13. Roy A. West, An Introduction to the Book of Mormon: A Religious-Literary Study (Salt Lake City: LDS Department of Education, 1940), 11.
  14. George Albert Smith, Conference Report (October 1840), 108.
  15. David O. McKay, Conference Report (April 1843), 17-18.
  16. Ezra Taft Benson, Conference Report, 48.
  17. Lowell L. Bennion, An Introduction to the Gospel: For the Sunday Schools of The Church of Jesus Christ of Latter-day Saints (The Deseret Sunday School Union Board, 1955), 113
  18. Harold B. Lee, Quarterly Historical Report for the Andes Mission, 11 November 1959. Cited in Sorenson, Sourcebook, 390.
  19. Mark E. Petersen, “Revelation,” address to religious educators, 24 August 1954; cited in Charge to Religious Educators, 2nd ed., (Salt Lake City: Church Educational System and the Church of Jesus Christ and Latter-day Saints, 1982), 136–137; cited in Dennis B. Horne (ed.), Determining Doctrine: A Reference Guide for Evaluation Doctrinal Truth (Roy, Utah: Eborn Books, 2005), 315.
  20. Dallin H. Oaks, "Historicity of the Book of Mormon," Foundation for Ancient Research and Mormon Studies Annual Dinner Provo, Utah, 29 October 1993; cited in Dallin H. Oaks, "The Historicity of the Book of Mormon," (Provo, Utah: FARMS, 1994): 2–3.
  21. John A. Widtsoe, "Evidences and Reconciliations: Is Book of Mormon Geography Known?," Improvement Era 53 (July 1950), 547.
  22. John A. Widtsoe, foreword to Thomas Stuart Ferguson's Cumorah—Where? (Oakland: Published by the author, 1947), cited by John L. Sorenson, Mormon's Map (Provo, Utah: FARMS, 2000), 7–8. ISBN 0934893489.
  23. Ezra Taft Benson, Conference Report (April 1960), 99.
  24. Ezra Taft Benson, Conference Report (October 1962), 15.
  25. Marion G. Romney, Conference Report (6 April 1963), 74.
  26. Harold B. Lee, “Loyalty,” address to religious educators, 8 July 1966; in Charge to Religious Educators, 2nd ed. (Salt Lake City: Church Educational System and the Church of Jesus Christ of Latter-day Saints, 1982), 65; cited in Dennis B. Horne (ed.), Determining Doctrine: A Reference Guide for Evaluation Doctrinal Truth (Roy, Utah: Eborn Books, 2005), 172-173.
  27. Paul R. Cheesman, "Archaeology and the Book of Mormon," The Instructor, Vol. 103, No. 11 (November 1968): 429.
  28. Ezra Taft Benson, Official Report of the First Mexico and Central America Area General Conference of the Church of Jesus Christ of Latter-day Saints held in the National Auditorium Chapultepec Park in Mexico City, Mexico August 25, 26, 27, 1972 (Salt Lake City: Church of Jesus Christ of Latter-day Saints, 1972), 131.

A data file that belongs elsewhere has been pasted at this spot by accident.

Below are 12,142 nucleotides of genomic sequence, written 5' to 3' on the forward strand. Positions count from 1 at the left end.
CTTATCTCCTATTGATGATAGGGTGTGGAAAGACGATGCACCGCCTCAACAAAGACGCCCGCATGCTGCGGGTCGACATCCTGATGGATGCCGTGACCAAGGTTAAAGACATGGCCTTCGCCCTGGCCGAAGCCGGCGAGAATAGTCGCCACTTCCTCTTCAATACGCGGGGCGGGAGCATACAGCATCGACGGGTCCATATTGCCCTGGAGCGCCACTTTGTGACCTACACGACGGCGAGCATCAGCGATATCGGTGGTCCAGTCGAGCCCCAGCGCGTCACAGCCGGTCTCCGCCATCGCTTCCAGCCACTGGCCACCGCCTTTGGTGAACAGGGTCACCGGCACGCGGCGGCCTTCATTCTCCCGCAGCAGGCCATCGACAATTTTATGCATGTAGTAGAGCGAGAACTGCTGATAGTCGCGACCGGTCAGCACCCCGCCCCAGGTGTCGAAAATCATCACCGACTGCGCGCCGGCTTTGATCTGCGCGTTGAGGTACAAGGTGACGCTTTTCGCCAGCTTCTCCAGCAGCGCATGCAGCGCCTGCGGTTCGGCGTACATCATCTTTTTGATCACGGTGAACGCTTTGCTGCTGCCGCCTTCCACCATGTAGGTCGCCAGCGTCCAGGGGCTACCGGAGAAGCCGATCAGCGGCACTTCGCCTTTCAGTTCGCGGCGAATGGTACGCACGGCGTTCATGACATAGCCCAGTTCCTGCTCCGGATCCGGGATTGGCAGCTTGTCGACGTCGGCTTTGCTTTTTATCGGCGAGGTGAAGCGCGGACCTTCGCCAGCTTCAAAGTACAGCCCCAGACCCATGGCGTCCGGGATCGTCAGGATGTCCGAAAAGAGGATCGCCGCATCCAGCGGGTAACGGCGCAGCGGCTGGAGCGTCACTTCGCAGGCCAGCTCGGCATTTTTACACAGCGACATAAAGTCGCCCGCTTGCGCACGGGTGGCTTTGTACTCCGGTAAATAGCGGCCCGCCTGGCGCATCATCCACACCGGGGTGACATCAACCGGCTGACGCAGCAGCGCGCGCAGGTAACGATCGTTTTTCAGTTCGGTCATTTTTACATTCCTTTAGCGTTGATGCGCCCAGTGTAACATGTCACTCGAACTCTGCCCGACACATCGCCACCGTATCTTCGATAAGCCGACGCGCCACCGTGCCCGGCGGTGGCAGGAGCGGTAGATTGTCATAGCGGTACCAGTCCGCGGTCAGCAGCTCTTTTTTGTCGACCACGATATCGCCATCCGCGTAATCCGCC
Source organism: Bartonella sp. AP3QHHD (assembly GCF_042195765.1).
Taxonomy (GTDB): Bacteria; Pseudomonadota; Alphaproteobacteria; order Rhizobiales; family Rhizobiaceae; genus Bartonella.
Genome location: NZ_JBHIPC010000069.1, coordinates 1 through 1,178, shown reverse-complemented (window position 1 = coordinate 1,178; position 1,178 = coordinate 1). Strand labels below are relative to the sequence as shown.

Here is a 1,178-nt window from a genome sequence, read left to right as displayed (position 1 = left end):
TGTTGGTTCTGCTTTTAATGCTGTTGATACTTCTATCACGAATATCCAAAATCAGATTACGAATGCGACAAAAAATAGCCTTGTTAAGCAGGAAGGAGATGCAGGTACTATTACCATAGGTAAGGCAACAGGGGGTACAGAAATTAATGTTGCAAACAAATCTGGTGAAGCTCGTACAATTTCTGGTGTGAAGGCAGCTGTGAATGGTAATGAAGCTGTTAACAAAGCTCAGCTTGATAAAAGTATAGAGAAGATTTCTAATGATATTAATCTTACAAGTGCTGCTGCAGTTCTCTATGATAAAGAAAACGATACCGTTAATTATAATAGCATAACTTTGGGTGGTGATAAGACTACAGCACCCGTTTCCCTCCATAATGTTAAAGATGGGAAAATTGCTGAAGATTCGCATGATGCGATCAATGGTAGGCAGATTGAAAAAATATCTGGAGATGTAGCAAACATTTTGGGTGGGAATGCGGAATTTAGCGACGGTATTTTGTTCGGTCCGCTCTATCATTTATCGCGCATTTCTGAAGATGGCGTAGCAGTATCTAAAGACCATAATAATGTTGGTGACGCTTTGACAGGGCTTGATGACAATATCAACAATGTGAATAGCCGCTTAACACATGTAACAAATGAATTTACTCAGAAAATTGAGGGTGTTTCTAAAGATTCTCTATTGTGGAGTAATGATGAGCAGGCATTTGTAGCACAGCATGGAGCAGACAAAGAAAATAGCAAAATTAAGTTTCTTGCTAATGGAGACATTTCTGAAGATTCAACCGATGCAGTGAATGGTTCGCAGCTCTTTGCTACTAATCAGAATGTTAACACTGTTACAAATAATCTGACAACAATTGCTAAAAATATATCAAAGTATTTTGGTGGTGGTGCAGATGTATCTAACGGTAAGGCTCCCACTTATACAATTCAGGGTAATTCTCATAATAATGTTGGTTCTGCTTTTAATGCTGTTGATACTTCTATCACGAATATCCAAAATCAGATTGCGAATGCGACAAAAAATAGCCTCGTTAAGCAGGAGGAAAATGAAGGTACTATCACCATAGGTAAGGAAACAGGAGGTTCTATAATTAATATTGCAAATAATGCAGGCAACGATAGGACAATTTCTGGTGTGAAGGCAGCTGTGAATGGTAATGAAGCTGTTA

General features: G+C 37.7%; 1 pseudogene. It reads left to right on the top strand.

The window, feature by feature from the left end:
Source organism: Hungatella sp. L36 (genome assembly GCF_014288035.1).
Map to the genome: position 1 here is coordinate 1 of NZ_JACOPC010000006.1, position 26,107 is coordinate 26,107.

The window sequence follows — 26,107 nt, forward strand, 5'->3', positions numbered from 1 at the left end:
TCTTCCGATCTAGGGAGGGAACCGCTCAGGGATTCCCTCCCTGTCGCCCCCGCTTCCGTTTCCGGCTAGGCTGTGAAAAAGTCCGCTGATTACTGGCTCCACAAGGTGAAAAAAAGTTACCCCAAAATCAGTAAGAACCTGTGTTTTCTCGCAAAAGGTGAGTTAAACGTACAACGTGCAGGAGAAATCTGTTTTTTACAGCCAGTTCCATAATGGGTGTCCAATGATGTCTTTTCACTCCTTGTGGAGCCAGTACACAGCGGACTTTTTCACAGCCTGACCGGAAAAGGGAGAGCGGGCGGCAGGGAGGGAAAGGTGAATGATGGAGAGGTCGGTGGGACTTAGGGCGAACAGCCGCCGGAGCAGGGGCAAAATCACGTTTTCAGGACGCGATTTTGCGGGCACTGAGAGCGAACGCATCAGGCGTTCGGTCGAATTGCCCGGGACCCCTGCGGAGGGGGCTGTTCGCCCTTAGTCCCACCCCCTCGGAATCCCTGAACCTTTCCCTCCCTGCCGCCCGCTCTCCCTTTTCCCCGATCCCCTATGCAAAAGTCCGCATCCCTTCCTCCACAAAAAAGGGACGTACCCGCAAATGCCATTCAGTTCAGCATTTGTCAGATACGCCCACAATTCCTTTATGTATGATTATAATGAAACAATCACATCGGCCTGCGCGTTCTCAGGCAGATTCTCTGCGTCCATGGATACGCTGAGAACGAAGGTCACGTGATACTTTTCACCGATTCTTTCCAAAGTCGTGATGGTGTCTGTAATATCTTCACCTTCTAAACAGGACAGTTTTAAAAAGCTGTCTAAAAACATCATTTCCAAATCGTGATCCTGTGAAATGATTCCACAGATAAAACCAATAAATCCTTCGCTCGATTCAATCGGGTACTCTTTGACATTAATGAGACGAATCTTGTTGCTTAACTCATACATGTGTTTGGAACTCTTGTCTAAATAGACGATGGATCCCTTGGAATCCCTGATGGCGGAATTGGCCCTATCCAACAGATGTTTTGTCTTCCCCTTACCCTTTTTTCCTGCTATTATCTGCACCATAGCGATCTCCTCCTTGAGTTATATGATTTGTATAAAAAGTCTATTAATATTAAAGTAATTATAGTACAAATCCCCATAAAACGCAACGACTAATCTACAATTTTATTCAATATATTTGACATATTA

29. Marion G. Romney, "America’s Destiny," Ensign (Nov 1975).
  30. Spencer W. Kimball, Official Reports of the Monterrey Mexico Area Conference of the Church of Jesus Christ of Latter-day Saints, held in Monterrey, Mexico February 19 and 20, 1977, (Salt Lake City: Church of Jesus Christ of Latter-day Saints, 1978), 2-3.
  31. "The Mormon View of the Book of Mormon" in Concilium: An International Review of Theology 10 (December 1967): 82–83; in Concilium: Theology in the Age of Renewal 30 (1968): 170–73; and in French, Portuguese, and German editions of this journal. It was reprinted in Nibley on the Timely and the Timeless (Salt Lake City: Bookcraft, 1978), 149–53, under the title "The Book of Mormon: A Minimal Statement," with the text from which this segment is cited as a postscript. It was most recently republished in Hugh Nibley, "The Book of Mormon: A Minimal Statement," Journal of the Book of Mormon and Restoration Scripture 19/1 (2010): 78–80. off-site wiki
  32. Ezra Taft Benson, “The Righteous Need not Fear,” La Paz, Bolivia, 10-18 January 1979, in Ezra Taft Benson, Teachings of Ezra Taft Benson (Salt Lake City: Bookcraft, 1988), 695. ISBN 0884946398. GospeLink (requires subscrip.)
  33. Ezra Taft Benson, Puerto Rico, 12-17 December 1980.
  34. Ezra Taft Benson, Puerto Rico Priesthood Leadership Meeting, 12-17 December 1980; cited in Ezra Taft Benson, Teachings of Ezra Taft Benson (Salt Lake City: Bookcraft, 1988), 123. ISBN 0884946398. GospeLink (requires subscrip.)
  35. Hugh Nibley, BYU Commencement Ceremony, 19 August 1983; cited in Hugh Nibley, "Leaders to Managers: The Fatal Shift," Dialogue: A Journal of Mormon Thought 16 no. 4 (Winter 1983), 12-21.
  36. John L. Sorenson, "Digging into the Book of Mormon: Our Changing Understanding of Ancient America and Its Scripture, Part 1," Ensign (September 1984), 27. off-site For second part of the article, see off-site
  37. Neal A. Maxwell, But For A Small Moment (Salt Lake City, Utah: Desert Book, 1986), 18.
  38. Correspondence from Michael Watson, Office of the First Presidency, 23 April 1993. Cited with commentary in William J. Hamblin, "Basic Methodological Problems with the Anti-Mormon Approach to the Geography and Archaeology of the Book of Mormon," Journal of Book of Mormon Studies 2/1 (1993): 161–197. wiki off-site GL direct link
  39. John E. Clark, "Book of Mormon Geography," in Encyclopedia of Mormonism, 4 vols., edited by Daniel H. Ludlow, (New York, Macmillan Publishing, 1992), 1:178.